SAMHSA reviews applications within 45 days of receipt. Once the application process is complete and the application is approved, SAMHSA will email an approval letter to the practitioner indicating the practitioner’s waiver level, certification date, and information regarding receipt of the practitioner’s X-designation from the DEA, which should occur within seven to 10 business days. The exemption applies only to Schedule III, IV, and V drugs or combinations of such drugs covered under 21 U.S.C. § 823(g)(2)(C), such as buprenorphine. It does not apply to the prescribing, dispensing, or use of Schedule II medications, such as methadone, for the treatment of opioid use disorders. SAMSHA’s webpage also notes that there are “federal laws and regulations [that] permit physicians and other qualifying practitioner[s] to administer medications approved by the Food and Drug Administration (FDA) for the treatment of OUD under special circumstances without a buprenorphine waiver.”3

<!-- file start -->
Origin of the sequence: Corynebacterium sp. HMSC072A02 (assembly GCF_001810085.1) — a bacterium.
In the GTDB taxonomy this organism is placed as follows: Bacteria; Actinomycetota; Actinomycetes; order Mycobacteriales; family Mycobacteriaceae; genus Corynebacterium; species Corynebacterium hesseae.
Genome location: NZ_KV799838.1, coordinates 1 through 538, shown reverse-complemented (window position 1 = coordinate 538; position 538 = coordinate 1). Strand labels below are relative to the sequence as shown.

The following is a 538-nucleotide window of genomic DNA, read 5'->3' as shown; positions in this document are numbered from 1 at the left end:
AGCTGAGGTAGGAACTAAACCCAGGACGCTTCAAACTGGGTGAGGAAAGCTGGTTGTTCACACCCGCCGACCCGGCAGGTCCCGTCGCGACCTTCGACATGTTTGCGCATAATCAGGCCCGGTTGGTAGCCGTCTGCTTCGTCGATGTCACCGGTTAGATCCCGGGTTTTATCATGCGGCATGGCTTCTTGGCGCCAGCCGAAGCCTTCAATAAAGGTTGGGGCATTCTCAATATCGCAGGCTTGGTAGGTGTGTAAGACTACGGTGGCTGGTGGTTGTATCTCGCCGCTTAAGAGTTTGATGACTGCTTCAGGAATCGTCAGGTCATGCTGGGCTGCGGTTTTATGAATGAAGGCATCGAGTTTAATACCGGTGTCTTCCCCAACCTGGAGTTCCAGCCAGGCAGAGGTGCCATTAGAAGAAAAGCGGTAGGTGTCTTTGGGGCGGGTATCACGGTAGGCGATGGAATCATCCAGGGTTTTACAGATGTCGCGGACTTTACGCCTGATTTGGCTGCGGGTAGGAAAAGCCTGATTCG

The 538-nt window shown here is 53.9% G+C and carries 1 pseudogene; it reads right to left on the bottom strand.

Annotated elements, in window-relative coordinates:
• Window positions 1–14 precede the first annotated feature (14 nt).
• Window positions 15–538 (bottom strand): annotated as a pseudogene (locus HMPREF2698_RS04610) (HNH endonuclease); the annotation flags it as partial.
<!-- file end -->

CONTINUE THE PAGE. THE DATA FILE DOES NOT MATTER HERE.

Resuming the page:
How Long will the Exemption Tied tot he NOI Last? 

If approved, the practitioner’s exemption from needing to satisfy the certification requirements related to psychosocial services at 21 U.S.C. § 823(g)(2)(B)(i)–(ii) will remain in place for one year.

Recommendations From HHS 

Providers who avail themselves of this exemption are strongly encouraged by HHS to use the HHS Buprenorphine Quick Start Guide.4 They are also encouraged to provide patients with access to psychological services, such as counseling, or other ancillary services or to refer patients, as appropriate, to licensed behavioral health care practitioners. In addition, the guidance recognizes the need for core curriculum training on substance use disorders, and therefore, attention is directed to the SAMHSA Providers Clinical Support System as a suggested resource for technical assistance.5